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Short answer "Perceptual competence" is "the ability to perceive". Background I Googled "perceptual competence" and the first hit was an open source article (Lencz et al., 2003). They define perceptual competence as: [The] initial representation of to-be-remembered material [in the context of working memory]. Perceptual competency itself can include ...


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Short answer: Processing speed is linked to executive functioning (EF) ability as well as specific, individual abilities (verbal, spatial, etc.), whereas generalized inspection time (IT) and reaction time (RT) to simple stimuli is more representative of general intelligence. Detailed answer: There are several factors that go into intelligence. Three ...


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In addition to MariaAnt's good contribution, let me take another angle. You wrote: Studies comparing identical and fraternal twins, or occasionally identical twins reared apart have mostly concluded that there is a pretty high heritability of IQ. These studies, in particular the identical twins reared apart studies, imply that someone with the same genes ...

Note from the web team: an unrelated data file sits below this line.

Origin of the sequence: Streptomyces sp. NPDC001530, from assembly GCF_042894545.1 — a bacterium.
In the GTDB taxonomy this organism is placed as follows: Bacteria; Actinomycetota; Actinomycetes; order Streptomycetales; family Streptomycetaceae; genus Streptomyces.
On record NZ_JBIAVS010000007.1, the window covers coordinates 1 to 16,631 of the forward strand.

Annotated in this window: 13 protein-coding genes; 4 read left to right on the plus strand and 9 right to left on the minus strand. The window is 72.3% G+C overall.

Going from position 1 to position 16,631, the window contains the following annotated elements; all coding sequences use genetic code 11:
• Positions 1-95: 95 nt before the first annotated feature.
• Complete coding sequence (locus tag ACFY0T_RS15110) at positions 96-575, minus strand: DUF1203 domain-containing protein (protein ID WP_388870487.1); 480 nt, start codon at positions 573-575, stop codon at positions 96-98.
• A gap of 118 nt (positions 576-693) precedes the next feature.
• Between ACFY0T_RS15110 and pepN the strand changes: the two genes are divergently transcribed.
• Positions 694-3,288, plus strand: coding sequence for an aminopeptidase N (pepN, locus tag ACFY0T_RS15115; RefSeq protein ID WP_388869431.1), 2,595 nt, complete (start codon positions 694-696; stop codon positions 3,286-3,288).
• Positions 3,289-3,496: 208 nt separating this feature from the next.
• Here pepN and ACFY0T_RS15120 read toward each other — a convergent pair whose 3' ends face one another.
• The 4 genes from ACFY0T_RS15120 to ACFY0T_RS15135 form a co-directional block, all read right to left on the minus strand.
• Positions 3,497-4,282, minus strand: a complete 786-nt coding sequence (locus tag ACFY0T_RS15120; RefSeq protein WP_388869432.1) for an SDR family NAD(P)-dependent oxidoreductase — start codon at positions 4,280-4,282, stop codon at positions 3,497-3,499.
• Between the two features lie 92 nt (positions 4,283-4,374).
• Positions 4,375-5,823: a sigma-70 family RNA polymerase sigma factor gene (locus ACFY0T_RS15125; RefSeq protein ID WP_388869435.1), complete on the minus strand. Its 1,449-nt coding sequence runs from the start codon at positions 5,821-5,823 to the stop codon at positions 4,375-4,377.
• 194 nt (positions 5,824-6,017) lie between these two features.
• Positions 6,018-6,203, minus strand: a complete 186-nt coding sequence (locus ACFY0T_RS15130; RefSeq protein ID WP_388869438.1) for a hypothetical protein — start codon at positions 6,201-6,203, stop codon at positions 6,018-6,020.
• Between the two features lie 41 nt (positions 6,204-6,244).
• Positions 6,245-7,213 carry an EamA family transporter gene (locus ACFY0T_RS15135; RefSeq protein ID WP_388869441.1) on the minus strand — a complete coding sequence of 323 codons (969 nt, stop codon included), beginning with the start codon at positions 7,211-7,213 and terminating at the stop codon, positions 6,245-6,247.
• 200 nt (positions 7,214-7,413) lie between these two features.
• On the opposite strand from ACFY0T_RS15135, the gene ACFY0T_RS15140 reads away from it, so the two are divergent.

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There are several ways in which this apparent paradox can be resolved. As a starting point, it is important to consider how heritability is defined and assessed (also see this earlier answer). As you point out, heritability estimates originate from comparisons between people who differ in their genetic similarity (e.g., monozygotic vs. dizygotic twins). The ...


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The length of your question and it's tags make it quite confusing, however what you mentioned about the brain processing tasks sequentially and then hitting an efficiency bottle-neck when using conflicting resources reminds me of the research of Neils Taatgen. He uses a cognitive model called ACT-R to do computer simulations to predict what efficiency ...



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